“We have used at least 4 different companies to custom-build our potententiomers since the pedal’s inception in the 70′s. Since 1998, we have been using Tocos pots, which we feel are among the very best available today. However, they do have a different “sweep” than the older pots do.”
      So maybe you might be right and the currently available pots won’t manage the volume adjustment in the way the “red curve” shows it.
      Have you tried one of these pots, so far?
      brgds jack

    11. ike says:

      Hi, love your site its what I need to educate myself on Mark. Which effect would u suggest i get to get the sound in Sultans of Swing, also do you haev any tabs or instructional videos you could add so I could learn more songs like Six Blade Knife and other songs.

      love the site and wish there were more……

    12. Chris says:

      Hi,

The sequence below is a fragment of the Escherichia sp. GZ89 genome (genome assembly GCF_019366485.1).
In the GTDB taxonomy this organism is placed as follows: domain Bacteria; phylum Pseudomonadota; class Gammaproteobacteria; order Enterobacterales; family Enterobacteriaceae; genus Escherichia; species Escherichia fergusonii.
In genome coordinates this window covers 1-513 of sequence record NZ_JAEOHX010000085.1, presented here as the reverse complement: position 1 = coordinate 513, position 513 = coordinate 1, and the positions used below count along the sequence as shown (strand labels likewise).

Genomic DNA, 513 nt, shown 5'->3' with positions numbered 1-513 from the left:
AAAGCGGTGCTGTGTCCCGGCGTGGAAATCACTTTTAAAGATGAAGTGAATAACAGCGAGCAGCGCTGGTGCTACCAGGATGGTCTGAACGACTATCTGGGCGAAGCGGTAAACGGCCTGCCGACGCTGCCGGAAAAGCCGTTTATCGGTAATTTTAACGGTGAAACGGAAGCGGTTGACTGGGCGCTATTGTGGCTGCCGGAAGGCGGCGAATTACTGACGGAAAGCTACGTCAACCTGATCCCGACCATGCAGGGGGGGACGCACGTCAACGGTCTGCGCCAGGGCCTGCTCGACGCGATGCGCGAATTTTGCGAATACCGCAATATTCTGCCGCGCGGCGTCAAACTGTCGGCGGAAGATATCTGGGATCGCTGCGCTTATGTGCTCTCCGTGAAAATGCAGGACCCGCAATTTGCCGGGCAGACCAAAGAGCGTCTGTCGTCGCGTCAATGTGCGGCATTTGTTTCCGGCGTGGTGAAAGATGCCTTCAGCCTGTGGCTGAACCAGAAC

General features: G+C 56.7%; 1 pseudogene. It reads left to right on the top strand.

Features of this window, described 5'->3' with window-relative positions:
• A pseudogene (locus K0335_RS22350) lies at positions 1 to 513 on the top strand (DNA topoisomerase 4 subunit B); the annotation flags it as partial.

the poti used in early EB volume pedals is definitely different from those they use the current versions or ship as replacement parts now. I came to know this when I had to replace the original poti in my 1993 EB pedal due to scratching problems (first generation or so, 6160 model I guess but there are no numbers anywhere, the one with only two jacks and no tuner out) some time ago. Not only that the new poti is rather crappy in comparison to the old one (original 250K mono EB replacement part that comes in a sealed plastic bag, costs a whopping 27 EUR – but much smaller, cheap plastic case instead of metal on the backside, really crappy tin contacts instead of solid brass ones, so that the cable jacks hardly fit anymore and so on, plus: the old poti had a black pen marking on the front, i.e. was obviously hand selected – and it came from Canada), it also sounds different (cuts off treble when fully open somehow, IMHO, in particular when used with my 1995 maple Am Std Strat that was retro-fitted with Texas Specials) and behaves generally like your blue curve now where the old one implemented the red curve and worked over the entire pedal range. Was rather disappointed after all, but well. At least, it doesn’t scratch anymore, an I may get accustomed to the new behaviour over time. I remember that when I got it, I also struggled to get accustomed to the long pedal range, first, and wished it would react more instantly back then :-)